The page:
(From The Yomiuri Shimbun, April 21, 2014)
April 21, 2014
EDITORIAL: Don’t miss the window of opportunity opening for Japan-China thaw
There have been some tentative signs of a thaw in the frosty relationship between Japan and China.
Japan and China are at loggerheads over a slew of thorny issues both in the past and at present. That’s exactly why it is so important for the two countries to repair their ties so that they can have a normal diplomatic dialogue.
Some notable exchanges have taken place recently between the two countries.
It has been revealed that Hu Deping, a Chinese pro-Japan advocate with close ties to President Xi Jinping, secretly met with Prime Minister Shinzo Abe in Tokyo earlier this month.
Yohei Kono, the former Lower House speaker, met with Chinese Vice Premier Wang Yang on April 15 in Beijing. During the meeting, Wang criticized Abe but nevertheless said, “We hope the Japanese business community will make efforts to overcome the difficulties (in the bilateral relationship) and contribute to improving the relationship.”
In addition, Tokyo Governor Yoichi Masuzoe will visit Beijing from April 24 to 26. It is the first time in as many as 18 years that the chief of the Tokyo metropolitan government has been formally invited to visit Beijing, which has a friendship city agreement with the Japanese capital. China’s Foreign Ministry has issued a statement welcoming Masuzoe’s visit.
The two countries, which are such close neighbors, should not remain estranged as they are now. If both sides are seeking to figure out a way to mend ties, that’s good news.
Some efforts were also made to improve the situation last year.
Even after China made a provocative move to suddenly establish an air defense identification zone in areas over the East China Sea including the disputed Senkaku Islands, diplomats from Tokyo and Beijing continued their exchanges to turn around bilateral ties.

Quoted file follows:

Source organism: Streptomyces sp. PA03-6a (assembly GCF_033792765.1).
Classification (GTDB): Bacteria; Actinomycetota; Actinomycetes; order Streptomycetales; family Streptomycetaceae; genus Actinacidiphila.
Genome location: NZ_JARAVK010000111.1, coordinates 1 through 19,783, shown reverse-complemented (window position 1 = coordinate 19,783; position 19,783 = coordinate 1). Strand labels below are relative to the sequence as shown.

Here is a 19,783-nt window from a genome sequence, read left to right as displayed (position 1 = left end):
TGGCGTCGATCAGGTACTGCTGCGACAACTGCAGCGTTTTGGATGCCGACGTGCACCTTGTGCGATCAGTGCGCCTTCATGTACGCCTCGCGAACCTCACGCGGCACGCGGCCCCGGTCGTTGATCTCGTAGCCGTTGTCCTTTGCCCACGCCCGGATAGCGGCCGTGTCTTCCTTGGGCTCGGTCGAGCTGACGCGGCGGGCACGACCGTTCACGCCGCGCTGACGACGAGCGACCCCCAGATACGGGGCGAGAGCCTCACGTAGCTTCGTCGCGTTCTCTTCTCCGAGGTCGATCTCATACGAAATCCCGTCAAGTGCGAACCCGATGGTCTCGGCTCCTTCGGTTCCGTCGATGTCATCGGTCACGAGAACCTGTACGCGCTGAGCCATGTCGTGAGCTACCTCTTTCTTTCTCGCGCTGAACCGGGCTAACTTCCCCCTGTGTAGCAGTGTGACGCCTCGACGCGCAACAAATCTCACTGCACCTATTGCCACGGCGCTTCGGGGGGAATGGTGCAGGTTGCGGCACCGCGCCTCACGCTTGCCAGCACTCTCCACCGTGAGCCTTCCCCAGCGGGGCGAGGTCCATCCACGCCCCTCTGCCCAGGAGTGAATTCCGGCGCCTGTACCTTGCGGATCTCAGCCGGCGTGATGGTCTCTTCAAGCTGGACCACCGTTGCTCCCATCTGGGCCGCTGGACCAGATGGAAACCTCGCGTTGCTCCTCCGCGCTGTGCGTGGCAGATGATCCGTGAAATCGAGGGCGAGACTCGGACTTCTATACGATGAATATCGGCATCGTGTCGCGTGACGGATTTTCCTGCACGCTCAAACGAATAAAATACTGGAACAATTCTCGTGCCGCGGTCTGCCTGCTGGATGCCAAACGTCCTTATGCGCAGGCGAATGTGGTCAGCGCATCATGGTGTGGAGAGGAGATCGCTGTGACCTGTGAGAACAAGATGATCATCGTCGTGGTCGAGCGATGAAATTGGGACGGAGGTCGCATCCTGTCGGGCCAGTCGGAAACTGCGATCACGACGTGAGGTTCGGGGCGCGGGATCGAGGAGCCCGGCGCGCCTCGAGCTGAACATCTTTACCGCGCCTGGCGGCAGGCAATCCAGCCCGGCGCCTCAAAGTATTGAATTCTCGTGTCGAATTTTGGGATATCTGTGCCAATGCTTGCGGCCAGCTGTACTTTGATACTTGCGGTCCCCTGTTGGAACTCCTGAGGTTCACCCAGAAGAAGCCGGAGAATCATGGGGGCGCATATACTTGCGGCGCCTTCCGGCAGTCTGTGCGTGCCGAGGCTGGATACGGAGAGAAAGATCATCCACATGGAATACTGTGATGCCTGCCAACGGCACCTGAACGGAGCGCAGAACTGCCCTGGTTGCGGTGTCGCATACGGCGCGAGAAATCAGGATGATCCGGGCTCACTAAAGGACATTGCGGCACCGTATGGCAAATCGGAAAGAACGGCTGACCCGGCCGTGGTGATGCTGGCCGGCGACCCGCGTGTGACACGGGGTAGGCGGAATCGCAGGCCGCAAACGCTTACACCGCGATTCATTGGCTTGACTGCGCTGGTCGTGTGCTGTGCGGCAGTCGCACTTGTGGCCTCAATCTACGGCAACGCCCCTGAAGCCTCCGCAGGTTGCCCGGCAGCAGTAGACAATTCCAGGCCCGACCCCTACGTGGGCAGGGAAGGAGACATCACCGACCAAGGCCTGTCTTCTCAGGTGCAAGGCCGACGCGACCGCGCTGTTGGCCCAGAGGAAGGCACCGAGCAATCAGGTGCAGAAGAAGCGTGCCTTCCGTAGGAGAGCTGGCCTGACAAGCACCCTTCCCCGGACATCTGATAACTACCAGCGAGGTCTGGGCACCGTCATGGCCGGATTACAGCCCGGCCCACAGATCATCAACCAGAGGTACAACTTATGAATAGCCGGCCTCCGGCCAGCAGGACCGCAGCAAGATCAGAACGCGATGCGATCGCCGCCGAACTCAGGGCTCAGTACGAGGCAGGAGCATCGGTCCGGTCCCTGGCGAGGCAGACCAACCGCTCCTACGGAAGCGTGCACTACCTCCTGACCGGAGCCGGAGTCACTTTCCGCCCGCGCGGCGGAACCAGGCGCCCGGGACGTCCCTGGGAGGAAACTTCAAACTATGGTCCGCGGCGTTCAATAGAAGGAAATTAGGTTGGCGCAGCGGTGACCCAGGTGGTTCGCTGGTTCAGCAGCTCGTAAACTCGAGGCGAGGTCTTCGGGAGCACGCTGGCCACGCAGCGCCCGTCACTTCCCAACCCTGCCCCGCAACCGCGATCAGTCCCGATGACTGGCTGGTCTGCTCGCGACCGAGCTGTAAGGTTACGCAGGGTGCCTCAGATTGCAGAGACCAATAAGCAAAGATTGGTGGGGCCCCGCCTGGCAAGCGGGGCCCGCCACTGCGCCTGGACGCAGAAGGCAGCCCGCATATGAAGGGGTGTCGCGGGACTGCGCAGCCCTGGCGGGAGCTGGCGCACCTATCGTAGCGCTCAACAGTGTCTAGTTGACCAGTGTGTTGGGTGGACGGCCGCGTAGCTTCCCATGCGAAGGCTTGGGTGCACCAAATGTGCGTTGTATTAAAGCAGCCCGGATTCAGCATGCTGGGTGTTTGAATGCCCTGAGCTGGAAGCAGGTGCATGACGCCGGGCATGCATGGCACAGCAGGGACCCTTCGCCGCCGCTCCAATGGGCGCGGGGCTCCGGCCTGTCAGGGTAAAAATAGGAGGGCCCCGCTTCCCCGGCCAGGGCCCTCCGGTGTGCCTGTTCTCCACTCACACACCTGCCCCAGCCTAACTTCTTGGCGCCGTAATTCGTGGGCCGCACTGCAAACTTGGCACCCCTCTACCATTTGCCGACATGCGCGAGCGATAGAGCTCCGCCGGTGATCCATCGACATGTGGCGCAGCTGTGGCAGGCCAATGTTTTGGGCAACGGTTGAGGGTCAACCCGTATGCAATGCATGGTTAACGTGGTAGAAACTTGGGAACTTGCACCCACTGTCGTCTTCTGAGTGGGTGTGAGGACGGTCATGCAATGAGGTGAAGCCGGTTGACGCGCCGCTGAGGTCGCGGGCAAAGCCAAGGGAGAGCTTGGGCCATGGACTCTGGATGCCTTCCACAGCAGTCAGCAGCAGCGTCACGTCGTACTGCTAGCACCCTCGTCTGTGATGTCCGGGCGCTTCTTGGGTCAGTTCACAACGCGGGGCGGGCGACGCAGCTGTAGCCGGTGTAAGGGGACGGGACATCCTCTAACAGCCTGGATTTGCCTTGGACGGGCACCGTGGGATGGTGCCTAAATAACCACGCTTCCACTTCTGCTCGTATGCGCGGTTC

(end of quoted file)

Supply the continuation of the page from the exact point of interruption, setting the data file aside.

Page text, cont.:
But Abe’s visit to Yasukuni Shrine the following month caused bilateral exchanges to come to a halt.
The Xi administration, which has been ratcheting up criticism of Japan over history-related issues, is unwilling to make an overt move to seek reconciliation with Tokyo unless Abe makes a concession.
Beijing has probably decided to limit its efforts to patch up the ties to economic and private-sector exchanges while taking a wait-and-see approach toward Abe.
But issues concerning views about history are not the only obstacles to improvement of the bilateral relations.
For many years, China has been dangerously expanding its military capacity in its efforts to enhance its influence in surrounding areas. China’s aggressive military buildup and increasingly assertive behavior have created tension in neighboring areas including Japan.
Dialogue between the defense officials of both countries is necessary for preventing unnecessary clashes.
The establishment of a system to ensure safety in actions in the sky and the sea taken by the two countries in states of alert would help improve the security environment in the region.
On the economic front, Japan and China have a strong complementary relationship. China still needs Japanese technologies, while Japan needs China’s market and labor.
Tokyo and Beijing should start talks to enhance their bilateral economic relations including efforts to accelerate the negotiations for a three-way free trade agreement among Japan, China and South Korea.
Concerns about China’s rapidly growing military power are widely shared by Pacific Rim countries.
But many countries in the region, including the United States, have been maintaining relations with China based on active bilateral talks on various issues instead of cutting off dialogue between the leaders.
Japan and China once agreed to promote mutually beneficial strategic relations between them. That means both sides should try to find a way to promote coexistence and co-prosperity even if there are serious disputes and disagreements.
--The Asahi Shimbun, April 20
The Yomiuri Shimbun 7:13 pm, April 18, 2014
Measures urgently needed to cope with, reduce number of elderly living alone
As the people born during the postwar baby boom have begun entering the later stages of their lives, one out of every four people in Japan is now aged 65 or older.